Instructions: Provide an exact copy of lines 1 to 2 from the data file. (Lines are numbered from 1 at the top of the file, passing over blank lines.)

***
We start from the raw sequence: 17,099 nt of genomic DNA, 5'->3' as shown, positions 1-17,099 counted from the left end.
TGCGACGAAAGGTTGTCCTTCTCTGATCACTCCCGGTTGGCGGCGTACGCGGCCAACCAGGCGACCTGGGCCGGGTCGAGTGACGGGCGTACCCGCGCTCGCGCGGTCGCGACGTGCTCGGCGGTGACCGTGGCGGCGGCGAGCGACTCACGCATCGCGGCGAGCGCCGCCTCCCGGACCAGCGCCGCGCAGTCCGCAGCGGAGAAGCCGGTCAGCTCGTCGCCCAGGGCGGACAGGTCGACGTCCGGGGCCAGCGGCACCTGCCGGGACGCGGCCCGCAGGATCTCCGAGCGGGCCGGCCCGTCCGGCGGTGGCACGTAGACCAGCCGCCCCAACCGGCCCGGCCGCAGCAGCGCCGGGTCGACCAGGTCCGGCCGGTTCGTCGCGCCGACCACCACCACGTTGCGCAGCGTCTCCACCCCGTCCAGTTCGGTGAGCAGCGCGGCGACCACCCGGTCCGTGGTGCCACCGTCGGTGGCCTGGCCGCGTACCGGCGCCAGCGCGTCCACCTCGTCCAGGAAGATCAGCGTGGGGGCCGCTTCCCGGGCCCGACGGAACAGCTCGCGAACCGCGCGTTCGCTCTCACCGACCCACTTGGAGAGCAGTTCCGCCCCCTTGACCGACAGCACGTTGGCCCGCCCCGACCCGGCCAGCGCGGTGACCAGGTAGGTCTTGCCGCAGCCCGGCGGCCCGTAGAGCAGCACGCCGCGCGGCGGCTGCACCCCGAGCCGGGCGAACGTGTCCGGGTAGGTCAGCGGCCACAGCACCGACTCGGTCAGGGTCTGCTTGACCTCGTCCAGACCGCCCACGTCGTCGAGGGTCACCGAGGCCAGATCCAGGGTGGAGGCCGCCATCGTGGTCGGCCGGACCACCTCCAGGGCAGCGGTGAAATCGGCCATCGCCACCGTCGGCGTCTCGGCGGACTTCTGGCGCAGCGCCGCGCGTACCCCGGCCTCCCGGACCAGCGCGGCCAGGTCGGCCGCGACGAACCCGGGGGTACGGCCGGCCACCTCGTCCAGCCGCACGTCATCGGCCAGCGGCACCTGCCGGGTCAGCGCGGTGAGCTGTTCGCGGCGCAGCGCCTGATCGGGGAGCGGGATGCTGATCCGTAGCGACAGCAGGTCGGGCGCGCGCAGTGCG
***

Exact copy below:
We start from the raw sequence: 17,099 nt of genomic DNA, 5'->3' as shown, positions 1-17,099 counted from the left end.
TGCGACGAAAGGTTGTCCTTCTCTGATCACTCCCGGTTGGCGGCGTACGCGGCCAACCAGGCGACCTGGGCCGGGTCGAGTGACGGGCGTACCCGCGCTCGCGCGGTCGCGACGTGCTCGGCGGTGACCGTGGCGGCGGCGAGCGACTCACGCATCGCGGCGAGCGCCGCCTCCCGGACCAGCGCCGCGCAGTCCGCAGCGGAGAAGCCGGTCAGCTCGTCGCCCAGGGCGGACAGGTCGACGTCCGGGGCCAGCGGCACCTGCCGGGACGCGGCCCGCAGGATCTCCGAGCGGGCCGGCCCGTCCGGCGGTGGCACGTAGACCAGCCGCCCCAACCGGCCCGGCCGCAGCAGCGCCGGGTCGACCAGGTCCGGCCGGTTCGTCGCGCCGACCACCACCACGTTGCGCAGCGTCTCCACCCCGTCCAGTTCGGTGAGCAGCGCGGCGACCACCCGGTCCGTGGTGCCACCGTCGGTGGCCTGGCCGCGTACCGGCGCCAGCGCGTCCACCTCGTCCAGGAAGATCAGCGTGGGGGCCGCTTCCCGGGCCCGACGGAACAGCTCGCGAACCGCGCGTTCGCTCTCACCGACCCACTTGGAGAGCAGTTCCGCCCCCTTGACCGACAGCACGTTGGCCCGCCCCGACCCGGCCAGCGCGGTGACCAGGTAGGTCTTGCCGCAGCCCGGCGGCCCGTAGAGCAGCACGCCGCGCGGCGGCTGCACCCCGAGCCGGGCGAACGTGTCCGGGTAGGTCAGCGGCCACAGCACCGACTCGGTCAGGGTCTGCTTGACCTCGTCCAGACCGCCCACGTCGTCGAGGGTCACCGAGGCCAGATCCAGGGTGGAGGCCGCCATCGTGGTCGGCCGGACCACCTCCAGGGCAGCGGTGAAATCGGCCATCGCCACCGTCGGCGTCTCGGCGGACTTCTGGCGCAGCGCCGCGCGTACCCCGGCCTCCCGGACCAGCGCGGCCAGGTCGGCCGCGACGAACCCGGGGGTACGGCCGGCCACCTCGTCCAGCCGCACGTCATCGGCCAGCGGCACCTGCCGGGTCAGCGCGGTGAGCTGTTCGCGGCGCAGCGCCTGATCGGGGAGCGGGATGCTGATCCGTAGCGACAGCAGGTCGGGCGCGCGCAGTGCG